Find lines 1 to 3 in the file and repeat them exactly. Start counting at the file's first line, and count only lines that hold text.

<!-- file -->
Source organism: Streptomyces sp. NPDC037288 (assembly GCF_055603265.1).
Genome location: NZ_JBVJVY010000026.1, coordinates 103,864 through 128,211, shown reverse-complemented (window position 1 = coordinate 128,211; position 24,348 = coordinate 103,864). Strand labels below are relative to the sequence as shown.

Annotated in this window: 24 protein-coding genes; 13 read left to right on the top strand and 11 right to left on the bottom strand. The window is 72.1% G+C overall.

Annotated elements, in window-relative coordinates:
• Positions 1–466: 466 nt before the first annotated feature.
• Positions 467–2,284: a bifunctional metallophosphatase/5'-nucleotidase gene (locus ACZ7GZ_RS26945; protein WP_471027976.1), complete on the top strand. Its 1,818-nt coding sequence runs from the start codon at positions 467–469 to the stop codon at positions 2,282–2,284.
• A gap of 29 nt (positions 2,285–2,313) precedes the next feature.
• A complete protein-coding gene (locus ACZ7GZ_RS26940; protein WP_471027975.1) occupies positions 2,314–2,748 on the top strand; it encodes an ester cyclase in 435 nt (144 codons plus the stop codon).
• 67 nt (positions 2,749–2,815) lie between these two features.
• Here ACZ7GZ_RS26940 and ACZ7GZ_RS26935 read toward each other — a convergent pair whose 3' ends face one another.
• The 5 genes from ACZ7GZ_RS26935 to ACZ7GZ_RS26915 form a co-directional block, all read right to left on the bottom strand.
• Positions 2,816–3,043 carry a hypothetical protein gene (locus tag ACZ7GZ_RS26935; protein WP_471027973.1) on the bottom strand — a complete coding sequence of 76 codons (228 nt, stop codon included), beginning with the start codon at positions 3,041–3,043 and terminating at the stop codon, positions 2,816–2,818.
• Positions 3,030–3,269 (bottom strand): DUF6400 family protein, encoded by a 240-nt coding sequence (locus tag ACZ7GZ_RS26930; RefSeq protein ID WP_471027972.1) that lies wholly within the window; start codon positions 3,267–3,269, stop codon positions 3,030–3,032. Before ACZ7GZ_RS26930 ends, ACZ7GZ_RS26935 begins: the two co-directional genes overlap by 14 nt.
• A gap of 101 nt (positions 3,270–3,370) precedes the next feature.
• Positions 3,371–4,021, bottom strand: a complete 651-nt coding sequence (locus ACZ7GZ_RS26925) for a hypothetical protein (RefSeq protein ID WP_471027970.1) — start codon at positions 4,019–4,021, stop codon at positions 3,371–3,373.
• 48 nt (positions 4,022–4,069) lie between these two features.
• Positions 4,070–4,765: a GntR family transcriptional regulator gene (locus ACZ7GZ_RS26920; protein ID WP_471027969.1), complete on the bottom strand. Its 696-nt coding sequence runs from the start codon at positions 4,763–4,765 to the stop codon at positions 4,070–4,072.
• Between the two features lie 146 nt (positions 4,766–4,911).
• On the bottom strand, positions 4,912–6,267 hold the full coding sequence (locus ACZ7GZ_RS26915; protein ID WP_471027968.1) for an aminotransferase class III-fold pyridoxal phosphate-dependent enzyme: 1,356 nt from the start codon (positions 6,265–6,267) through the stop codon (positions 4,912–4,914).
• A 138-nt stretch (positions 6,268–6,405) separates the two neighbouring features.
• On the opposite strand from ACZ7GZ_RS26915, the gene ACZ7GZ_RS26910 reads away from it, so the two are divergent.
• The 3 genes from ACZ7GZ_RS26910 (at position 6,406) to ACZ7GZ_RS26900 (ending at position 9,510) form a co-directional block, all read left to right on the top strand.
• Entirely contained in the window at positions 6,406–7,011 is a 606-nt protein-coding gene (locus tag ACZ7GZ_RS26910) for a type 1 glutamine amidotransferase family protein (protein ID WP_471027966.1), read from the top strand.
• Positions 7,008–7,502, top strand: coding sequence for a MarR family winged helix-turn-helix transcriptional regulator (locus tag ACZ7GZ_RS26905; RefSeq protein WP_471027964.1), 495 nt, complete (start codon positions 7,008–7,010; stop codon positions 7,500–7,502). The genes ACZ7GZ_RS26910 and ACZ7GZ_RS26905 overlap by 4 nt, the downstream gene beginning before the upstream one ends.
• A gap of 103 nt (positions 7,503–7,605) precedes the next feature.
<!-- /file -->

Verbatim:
Source organism: Streptomyces sp. NPDC037288 (assembly GCF_055603265.1).
Genome location: NZ_JBVJVY010000026.1, coordinates 103,864 through 128,211, shown reverse-complemented (window position 1 = coordinate 128,211; position 24,348 = coordinate 103,864). Strand labels below are relative to the sequence as shown.

Annotated in this window: 24 protein-coding genes; 13 read left to right on the top strand and 11 right to left on the bottom strand. The window is 72.1% G+C overall.